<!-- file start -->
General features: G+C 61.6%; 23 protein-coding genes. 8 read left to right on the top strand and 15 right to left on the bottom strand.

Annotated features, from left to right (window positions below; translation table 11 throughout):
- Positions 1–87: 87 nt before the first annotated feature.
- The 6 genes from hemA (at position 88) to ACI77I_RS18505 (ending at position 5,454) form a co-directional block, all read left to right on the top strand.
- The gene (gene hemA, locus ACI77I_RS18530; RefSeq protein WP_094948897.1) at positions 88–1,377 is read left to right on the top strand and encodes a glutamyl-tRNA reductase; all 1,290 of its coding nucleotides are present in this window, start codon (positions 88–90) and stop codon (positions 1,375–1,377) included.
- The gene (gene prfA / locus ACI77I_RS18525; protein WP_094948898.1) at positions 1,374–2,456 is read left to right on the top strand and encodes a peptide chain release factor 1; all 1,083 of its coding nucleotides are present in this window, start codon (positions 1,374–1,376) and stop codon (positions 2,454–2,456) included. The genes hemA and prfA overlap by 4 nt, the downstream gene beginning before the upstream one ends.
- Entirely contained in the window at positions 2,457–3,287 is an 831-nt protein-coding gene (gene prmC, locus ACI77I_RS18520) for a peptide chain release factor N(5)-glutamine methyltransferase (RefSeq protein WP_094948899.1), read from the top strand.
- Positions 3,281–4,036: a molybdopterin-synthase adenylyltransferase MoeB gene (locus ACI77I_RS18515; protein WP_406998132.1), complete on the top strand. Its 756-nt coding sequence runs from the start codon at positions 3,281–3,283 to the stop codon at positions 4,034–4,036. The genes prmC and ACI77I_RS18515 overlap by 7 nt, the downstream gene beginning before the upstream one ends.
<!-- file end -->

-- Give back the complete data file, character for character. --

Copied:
General features: G+C 61.6%; 23 protein-coding genes. 8 read left to right on the top strand and 15 right to left on the bottom strand.

Annotated features, from left to right (window positions below; translation table 11 throughout):
- Positions 1–87: 87 nt before the first annotated feature.
- The 6 genes from hemA (at position 88) to ACI77I_RS18505 (ending at position 5,454) form a co-directional block, all read left to right on the top strand.
- The gene (gene hemA, locus ACI77I_RS18530; RefSeq protein WP_094948897.1) at positions 88–1,377 is read left to right on the top strand and encodes a glutamyl-tRNA reductase; all 1,290 of its coding nucleotides are present in this window, start codon (positions 88–90) and stop codon (positions 1,375–1,377) included.
- The gene (gene prfA / locus ACI77I_RS18525; protein WP_094948898.1) at positions 1,374–2,456 is read left to right on the top strand and encodes a peptide chain release factor 1; all 1,083 of its coding nucleotides are present in this window, start codon (positions 1,374–1,376) and stop codon (positions 2,454–2,456) included. The genes hemA and prfA overlap by 4 nt, the downstream gene beginning before the upstream one ends.
- Entirely contained in the window at positions 2,457–3,287 is an 831-nt protein-coding gene (gene prmC, locus ACI77I_RS18520) for a peptide chain release factor N(5)-glutamine methyltransferase (RefSeq protein WP_094948899.1), read from the top strand.
- Positions 3,281–4,036: a molybdopterin-synthase adenylyltransferase MoeB gene (locus ACI77I_RS18515; protein WP_406998132.1), complete on the top strand. Its 756-nt coding sequence runs from the start codon at positions 3,281–3,283 to the stop codon at positions 4,034–4,036. The genes prmC and ACI77I_RS18515 overlap by 7 nt, the downstream gene beginning before the upstream one ends.